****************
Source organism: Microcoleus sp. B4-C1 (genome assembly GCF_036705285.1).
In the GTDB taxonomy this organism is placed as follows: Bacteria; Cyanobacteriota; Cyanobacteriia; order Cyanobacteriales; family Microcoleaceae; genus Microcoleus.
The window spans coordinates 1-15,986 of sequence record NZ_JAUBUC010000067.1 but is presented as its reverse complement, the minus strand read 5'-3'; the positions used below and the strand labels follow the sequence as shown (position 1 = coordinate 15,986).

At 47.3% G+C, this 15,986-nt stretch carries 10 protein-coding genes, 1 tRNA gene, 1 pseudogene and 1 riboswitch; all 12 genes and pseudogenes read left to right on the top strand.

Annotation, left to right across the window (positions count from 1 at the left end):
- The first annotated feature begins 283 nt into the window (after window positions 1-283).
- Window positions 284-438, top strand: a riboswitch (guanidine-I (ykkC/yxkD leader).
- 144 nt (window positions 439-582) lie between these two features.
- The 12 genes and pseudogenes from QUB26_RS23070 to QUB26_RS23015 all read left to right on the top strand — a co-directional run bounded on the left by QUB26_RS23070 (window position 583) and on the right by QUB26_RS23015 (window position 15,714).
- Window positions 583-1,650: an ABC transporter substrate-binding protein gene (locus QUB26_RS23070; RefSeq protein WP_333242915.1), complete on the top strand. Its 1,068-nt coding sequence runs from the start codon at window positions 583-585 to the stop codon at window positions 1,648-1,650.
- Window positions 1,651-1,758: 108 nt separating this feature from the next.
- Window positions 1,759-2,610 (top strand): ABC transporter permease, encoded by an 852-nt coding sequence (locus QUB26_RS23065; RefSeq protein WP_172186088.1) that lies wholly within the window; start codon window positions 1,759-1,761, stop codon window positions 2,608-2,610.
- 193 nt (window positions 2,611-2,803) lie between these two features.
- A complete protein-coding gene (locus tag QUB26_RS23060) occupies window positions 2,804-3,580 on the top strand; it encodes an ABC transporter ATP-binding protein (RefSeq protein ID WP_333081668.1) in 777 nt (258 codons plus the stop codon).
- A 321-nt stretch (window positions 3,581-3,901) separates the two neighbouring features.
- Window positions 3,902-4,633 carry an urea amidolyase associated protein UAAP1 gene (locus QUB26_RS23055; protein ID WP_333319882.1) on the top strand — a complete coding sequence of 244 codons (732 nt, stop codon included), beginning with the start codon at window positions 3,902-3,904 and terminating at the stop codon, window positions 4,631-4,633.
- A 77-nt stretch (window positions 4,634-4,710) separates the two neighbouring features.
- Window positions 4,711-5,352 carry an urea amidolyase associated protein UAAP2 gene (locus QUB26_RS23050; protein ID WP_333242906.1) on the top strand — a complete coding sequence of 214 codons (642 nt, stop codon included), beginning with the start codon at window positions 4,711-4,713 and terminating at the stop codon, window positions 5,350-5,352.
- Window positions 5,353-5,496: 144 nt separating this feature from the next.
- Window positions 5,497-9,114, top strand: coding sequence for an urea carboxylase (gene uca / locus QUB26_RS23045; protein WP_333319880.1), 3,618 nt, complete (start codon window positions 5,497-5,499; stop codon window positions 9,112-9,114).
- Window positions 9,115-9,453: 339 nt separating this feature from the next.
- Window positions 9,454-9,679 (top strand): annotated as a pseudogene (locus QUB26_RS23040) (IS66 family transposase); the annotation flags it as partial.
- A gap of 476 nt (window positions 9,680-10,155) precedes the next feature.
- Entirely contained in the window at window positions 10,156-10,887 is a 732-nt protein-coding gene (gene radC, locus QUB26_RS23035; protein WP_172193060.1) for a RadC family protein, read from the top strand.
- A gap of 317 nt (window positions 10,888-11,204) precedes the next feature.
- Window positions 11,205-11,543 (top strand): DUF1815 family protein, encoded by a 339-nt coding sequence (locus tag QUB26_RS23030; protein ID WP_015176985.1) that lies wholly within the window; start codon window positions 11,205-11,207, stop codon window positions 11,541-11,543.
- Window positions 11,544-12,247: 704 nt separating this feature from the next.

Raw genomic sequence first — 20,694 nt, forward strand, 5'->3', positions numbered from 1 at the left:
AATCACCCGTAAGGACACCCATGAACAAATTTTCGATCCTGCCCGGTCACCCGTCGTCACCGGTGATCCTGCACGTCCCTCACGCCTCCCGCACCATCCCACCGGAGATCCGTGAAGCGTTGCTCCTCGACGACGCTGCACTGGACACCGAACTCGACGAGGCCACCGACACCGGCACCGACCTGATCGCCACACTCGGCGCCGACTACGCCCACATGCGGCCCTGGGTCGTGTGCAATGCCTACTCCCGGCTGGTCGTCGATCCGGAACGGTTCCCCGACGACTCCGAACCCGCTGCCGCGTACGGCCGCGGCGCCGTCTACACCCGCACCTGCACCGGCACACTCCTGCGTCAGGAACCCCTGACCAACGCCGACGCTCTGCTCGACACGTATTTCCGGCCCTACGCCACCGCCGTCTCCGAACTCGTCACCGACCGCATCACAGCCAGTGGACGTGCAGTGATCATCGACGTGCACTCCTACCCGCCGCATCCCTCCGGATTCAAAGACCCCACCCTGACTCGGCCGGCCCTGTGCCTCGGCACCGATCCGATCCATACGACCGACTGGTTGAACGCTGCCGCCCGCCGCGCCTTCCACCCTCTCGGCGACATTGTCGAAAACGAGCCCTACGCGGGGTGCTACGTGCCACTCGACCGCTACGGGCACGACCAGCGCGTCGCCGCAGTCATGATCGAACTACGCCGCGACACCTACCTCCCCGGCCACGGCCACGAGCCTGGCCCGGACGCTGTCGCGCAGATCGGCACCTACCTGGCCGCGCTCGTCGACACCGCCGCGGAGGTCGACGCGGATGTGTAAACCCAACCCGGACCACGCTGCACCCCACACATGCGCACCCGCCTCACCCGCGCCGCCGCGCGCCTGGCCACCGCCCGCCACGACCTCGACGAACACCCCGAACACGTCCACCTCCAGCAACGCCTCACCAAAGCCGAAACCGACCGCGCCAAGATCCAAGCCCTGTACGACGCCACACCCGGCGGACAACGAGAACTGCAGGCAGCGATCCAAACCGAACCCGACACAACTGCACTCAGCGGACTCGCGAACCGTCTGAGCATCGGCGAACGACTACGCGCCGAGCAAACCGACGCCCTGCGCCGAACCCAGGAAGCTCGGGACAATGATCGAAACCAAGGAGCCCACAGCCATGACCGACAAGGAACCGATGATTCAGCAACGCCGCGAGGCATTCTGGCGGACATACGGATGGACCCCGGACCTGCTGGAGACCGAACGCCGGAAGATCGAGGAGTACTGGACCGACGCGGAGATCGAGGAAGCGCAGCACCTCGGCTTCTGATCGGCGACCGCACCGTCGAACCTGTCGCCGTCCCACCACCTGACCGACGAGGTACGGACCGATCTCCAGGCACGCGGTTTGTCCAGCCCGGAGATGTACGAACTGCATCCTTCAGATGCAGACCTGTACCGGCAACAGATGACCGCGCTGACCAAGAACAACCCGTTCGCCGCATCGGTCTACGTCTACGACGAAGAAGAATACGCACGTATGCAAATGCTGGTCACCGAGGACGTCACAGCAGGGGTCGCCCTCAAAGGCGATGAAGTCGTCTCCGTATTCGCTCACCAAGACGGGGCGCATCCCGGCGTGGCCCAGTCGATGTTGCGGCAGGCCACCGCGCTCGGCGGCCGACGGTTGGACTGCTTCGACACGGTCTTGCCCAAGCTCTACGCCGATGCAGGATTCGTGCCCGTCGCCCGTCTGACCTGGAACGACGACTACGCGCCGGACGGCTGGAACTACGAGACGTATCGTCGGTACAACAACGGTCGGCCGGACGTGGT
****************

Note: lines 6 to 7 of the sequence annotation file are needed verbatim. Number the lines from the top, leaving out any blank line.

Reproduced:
- The first annotated feature begins 283 nt into the window (after window positions 1-283).
- Window positions 284-438, top strand: a riboswitch (guanidine-I (ykkC/yxkD leader).